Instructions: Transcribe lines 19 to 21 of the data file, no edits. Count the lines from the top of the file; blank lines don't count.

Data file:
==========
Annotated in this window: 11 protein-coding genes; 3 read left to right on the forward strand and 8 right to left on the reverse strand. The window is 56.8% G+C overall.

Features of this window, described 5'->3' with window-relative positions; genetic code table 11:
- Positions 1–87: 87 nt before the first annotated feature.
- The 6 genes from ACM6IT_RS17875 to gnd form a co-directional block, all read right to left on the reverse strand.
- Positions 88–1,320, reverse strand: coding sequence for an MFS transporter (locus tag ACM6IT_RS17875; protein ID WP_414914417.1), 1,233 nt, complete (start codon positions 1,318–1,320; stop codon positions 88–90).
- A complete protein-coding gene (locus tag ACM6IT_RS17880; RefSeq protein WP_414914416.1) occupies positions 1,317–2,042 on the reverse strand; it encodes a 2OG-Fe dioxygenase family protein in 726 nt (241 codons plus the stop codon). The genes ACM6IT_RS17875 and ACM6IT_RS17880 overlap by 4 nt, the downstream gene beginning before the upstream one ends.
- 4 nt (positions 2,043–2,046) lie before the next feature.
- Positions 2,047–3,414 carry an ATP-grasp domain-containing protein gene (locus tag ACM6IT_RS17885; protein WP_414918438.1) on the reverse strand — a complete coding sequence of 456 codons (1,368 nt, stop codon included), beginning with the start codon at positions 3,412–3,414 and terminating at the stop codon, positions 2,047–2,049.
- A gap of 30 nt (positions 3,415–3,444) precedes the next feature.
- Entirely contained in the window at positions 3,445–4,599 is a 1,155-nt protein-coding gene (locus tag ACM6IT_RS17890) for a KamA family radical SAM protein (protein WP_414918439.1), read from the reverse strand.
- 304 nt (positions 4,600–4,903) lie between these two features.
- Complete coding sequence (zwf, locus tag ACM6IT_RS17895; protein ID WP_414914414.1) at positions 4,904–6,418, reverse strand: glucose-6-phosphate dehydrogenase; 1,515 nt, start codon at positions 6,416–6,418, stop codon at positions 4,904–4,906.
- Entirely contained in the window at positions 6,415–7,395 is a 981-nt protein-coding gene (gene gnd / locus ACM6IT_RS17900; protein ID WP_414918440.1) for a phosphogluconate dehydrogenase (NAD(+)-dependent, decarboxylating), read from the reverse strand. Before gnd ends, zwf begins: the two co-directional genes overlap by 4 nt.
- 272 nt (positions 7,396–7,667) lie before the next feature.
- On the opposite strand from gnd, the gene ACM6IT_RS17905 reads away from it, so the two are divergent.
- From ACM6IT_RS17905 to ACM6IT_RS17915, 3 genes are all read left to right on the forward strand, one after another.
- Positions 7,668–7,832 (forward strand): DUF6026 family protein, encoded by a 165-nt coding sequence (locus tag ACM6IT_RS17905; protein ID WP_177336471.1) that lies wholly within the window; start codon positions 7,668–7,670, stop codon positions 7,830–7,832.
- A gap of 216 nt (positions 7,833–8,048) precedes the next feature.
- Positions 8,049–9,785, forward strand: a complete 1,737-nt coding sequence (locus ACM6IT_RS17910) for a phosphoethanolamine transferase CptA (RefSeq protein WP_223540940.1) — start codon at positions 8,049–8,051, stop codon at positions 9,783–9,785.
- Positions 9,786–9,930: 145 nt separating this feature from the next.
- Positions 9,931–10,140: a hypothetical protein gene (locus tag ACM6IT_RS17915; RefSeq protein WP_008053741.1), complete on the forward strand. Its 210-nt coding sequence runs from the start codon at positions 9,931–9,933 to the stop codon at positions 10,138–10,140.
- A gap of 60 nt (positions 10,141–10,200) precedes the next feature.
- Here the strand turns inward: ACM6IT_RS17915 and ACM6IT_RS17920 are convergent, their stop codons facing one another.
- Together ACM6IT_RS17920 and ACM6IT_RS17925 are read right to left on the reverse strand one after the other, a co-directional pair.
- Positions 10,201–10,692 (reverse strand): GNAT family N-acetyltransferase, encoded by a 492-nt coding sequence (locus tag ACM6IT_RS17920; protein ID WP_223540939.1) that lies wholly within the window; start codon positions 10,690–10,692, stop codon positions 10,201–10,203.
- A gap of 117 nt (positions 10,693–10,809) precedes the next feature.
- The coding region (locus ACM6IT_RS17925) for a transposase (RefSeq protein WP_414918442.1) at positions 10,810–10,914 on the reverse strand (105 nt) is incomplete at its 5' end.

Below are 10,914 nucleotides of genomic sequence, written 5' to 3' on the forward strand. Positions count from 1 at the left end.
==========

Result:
- Positions 8,049–9,785, forward strand: a complete 1,737-nt coding sequence (locus ACM6IT_RS17910) for a phosphoethanolamine transferase CptA (RefSeq protein WP_223540940.1) — start codon at positions 8,049–8,051, stop codon at positions 9,783–9,785.
- Positions 9,786–9,930: 145 nt separating this feature from the next.
- Positions 9,931–10,140: a hypothetical protein gene (locus tag ACM6IT_RS17915; RefSeq protein WP_008053741.1), complete on the forward strand. Its 210-nt coding sequence runs from the start codon at positions 9,931–9,933 to the stop codon at positions 10,138–10,140.